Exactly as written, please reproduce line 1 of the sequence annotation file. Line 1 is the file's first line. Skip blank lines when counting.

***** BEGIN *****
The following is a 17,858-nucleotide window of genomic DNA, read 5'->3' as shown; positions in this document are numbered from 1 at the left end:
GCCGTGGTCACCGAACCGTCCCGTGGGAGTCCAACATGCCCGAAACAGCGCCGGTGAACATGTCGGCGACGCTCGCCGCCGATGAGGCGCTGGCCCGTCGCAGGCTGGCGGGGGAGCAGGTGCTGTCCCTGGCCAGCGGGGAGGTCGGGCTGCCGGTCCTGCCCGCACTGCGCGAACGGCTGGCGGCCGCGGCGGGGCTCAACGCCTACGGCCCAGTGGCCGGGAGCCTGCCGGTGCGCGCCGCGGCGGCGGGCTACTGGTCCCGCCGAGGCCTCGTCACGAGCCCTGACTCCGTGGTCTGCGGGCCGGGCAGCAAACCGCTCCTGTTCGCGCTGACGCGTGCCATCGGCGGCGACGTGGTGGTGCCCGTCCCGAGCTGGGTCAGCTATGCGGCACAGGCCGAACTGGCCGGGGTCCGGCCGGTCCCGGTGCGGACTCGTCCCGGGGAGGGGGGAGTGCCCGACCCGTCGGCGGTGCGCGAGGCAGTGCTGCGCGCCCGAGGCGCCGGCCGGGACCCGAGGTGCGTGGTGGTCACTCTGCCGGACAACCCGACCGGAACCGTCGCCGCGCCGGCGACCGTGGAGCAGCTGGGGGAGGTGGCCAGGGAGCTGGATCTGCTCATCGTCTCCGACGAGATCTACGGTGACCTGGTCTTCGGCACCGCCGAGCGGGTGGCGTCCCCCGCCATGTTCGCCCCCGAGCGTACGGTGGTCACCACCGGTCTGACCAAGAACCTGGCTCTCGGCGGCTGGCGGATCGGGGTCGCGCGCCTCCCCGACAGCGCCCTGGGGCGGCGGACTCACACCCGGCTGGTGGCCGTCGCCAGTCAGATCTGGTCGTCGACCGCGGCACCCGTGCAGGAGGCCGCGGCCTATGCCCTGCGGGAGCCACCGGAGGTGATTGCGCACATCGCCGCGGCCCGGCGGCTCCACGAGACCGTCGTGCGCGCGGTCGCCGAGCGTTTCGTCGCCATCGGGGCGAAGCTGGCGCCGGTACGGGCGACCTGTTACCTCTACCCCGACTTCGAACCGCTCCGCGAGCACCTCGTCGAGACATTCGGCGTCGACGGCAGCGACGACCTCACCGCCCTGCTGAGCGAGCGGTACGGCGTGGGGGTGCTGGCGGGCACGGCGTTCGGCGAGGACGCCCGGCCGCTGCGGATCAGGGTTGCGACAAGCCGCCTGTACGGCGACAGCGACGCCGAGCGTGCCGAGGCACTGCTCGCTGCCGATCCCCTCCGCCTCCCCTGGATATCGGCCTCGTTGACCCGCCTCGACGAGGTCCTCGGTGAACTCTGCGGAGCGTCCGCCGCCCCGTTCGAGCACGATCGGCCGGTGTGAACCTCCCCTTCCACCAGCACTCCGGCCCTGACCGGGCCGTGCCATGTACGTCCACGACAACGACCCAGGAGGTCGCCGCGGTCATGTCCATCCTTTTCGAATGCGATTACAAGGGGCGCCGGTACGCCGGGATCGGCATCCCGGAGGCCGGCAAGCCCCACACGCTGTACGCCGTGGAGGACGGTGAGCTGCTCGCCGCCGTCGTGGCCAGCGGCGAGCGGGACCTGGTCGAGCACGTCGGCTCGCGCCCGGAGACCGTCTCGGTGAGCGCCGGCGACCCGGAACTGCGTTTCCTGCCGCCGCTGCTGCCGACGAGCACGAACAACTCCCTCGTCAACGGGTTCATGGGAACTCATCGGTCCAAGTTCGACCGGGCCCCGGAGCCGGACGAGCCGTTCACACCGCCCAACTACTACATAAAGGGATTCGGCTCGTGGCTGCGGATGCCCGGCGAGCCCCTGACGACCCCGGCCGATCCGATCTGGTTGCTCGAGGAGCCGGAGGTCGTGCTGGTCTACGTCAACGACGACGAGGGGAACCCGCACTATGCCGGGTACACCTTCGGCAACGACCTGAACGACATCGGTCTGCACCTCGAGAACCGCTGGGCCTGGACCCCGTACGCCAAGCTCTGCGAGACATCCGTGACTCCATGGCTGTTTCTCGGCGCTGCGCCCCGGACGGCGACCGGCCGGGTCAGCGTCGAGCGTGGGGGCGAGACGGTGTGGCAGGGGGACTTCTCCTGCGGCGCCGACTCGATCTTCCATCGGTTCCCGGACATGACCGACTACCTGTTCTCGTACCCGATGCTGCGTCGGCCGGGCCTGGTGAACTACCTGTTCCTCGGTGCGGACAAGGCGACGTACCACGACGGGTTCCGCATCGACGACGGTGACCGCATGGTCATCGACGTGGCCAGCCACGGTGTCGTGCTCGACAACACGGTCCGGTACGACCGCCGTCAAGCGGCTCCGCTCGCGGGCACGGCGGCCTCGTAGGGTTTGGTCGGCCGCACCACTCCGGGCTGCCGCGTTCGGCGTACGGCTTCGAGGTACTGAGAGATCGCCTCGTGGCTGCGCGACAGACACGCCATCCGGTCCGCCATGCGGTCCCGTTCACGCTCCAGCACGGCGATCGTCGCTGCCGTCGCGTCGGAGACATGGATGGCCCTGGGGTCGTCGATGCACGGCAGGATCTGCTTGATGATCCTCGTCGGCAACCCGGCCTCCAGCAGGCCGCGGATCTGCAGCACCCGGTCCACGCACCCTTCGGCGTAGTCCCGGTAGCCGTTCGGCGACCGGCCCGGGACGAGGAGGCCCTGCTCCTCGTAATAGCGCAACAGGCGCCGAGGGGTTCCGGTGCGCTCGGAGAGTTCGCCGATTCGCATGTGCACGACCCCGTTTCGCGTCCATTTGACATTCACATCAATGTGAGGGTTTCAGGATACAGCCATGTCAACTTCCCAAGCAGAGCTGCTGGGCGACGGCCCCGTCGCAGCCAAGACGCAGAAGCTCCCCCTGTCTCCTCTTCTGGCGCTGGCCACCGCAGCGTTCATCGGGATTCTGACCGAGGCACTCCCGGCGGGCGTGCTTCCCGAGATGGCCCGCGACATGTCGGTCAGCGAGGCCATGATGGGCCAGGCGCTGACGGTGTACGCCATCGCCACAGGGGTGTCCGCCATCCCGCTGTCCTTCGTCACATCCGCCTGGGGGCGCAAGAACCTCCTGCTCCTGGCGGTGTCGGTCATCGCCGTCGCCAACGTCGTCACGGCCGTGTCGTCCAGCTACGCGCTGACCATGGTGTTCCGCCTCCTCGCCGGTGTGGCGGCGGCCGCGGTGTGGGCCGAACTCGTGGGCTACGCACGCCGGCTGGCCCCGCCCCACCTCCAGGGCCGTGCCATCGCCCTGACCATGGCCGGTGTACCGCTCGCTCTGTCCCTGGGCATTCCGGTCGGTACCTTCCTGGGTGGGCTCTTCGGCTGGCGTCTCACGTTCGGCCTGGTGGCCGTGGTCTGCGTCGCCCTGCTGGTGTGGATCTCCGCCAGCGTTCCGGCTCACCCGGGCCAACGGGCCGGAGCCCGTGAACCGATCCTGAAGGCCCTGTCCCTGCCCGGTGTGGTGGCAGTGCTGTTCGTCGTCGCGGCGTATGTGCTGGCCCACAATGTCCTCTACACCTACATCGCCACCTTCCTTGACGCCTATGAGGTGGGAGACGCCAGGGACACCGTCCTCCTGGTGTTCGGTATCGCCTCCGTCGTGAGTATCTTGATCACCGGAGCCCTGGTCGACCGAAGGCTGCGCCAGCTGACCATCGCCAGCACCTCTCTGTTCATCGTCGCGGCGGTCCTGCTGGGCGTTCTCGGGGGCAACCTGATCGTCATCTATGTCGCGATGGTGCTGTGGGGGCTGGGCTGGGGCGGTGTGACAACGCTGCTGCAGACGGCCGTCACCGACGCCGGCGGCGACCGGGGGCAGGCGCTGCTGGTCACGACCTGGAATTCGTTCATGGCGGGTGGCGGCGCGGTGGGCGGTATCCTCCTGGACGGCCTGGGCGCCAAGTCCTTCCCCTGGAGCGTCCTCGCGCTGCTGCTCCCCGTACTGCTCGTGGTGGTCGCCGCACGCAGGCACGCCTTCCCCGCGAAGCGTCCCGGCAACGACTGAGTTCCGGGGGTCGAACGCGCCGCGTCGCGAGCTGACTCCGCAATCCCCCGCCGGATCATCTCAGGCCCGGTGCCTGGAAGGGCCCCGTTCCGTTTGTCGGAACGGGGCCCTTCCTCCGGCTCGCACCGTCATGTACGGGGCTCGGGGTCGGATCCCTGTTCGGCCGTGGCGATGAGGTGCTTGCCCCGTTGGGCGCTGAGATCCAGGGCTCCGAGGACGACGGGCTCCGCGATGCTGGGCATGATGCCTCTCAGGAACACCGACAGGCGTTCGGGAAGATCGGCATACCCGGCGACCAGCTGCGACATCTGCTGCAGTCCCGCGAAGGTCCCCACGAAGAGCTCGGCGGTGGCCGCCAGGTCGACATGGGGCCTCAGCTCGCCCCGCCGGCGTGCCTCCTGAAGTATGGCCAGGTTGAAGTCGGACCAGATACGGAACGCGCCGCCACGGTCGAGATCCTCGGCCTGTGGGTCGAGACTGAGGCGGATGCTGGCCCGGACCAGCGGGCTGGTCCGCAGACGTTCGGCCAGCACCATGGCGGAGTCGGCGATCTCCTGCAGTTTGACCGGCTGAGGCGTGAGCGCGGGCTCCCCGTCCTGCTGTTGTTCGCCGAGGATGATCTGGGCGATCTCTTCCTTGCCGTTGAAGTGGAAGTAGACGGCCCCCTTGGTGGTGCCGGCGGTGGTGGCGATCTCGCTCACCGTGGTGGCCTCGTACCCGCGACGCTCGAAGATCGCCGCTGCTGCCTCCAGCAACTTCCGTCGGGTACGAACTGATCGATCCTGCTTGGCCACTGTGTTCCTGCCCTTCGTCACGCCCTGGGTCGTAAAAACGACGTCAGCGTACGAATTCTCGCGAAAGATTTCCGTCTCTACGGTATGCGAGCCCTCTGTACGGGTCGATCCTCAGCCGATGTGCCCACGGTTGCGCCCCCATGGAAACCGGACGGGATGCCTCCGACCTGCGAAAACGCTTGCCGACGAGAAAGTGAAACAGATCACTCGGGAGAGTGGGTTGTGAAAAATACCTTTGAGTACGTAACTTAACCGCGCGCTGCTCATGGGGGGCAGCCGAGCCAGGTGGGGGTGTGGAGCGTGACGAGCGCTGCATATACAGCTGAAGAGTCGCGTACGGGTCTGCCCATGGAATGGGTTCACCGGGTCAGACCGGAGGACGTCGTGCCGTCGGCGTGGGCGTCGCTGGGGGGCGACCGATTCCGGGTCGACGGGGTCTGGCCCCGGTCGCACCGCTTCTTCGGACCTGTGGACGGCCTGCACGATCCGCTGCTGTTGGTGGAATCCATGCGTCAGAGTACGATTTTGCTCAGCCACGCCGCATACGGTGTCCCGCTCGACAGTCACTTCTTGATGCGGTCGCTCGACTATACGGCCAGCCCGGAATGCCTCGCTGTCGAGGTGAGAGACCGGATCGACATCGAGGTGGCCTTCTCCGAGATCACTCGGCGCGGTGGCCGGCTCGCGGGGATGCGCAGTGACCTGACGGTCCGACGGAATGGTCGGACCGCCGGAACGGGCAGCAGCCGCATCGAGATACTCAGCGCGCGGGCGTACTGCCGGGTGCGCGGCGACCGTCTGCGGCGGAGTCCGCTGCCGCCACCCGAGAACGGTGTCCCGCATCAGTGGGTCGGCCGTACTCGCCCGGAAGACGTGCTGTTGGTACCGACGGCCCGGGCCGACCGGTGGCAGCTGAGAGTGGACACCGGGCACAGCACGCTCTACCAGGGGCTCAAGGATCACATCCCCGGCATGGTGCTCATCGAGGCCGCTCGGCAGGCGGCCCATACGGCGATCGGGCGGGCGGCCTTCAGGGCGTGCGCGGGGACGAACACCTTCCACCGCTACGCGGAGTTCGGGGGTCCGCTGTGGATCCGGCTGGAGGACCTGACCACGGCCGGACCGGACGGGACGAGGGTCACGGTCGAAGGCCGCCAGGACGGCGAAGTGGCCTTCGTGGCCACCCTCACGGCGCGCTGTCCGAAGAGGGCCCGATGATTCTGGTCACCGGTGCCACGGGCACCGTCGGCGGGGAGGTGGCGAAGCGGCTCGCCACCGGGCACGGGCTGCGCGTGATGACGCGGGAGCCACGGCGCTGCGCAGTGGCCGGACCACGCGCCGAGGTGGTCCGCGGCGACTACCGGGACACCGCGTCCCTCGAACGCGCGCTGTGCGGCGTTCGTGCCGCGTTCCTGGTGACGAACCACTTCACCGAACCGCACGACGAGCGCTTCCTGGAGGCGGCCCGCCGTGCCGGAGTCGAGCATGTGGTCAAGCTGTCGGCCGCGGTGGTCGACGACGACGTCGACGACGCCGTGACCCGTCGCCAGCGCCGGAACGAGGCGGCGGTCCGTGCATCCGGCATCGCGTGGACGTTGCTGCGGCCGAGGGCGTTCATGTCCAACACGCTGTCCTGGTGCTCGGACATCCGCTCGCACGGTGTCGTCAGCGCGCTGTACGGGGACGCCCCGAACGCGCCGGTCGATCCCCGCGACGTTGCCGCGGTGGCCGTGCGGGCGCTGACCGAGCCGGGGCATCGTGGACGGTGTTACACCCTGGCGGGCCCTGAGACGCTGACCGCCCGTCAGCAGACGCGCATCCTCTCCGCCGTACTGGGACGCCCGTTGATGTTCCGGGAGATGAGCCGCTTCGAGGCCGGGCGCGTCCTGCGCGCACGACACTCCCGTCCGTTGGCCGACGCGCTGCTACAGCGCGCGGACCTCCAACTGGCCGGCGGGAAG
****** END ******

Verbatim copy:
The following is a 17,858-nucleotide window of genomic DNA, read 5'->3' as shown; positions in this document are numbered from 1 at the left end: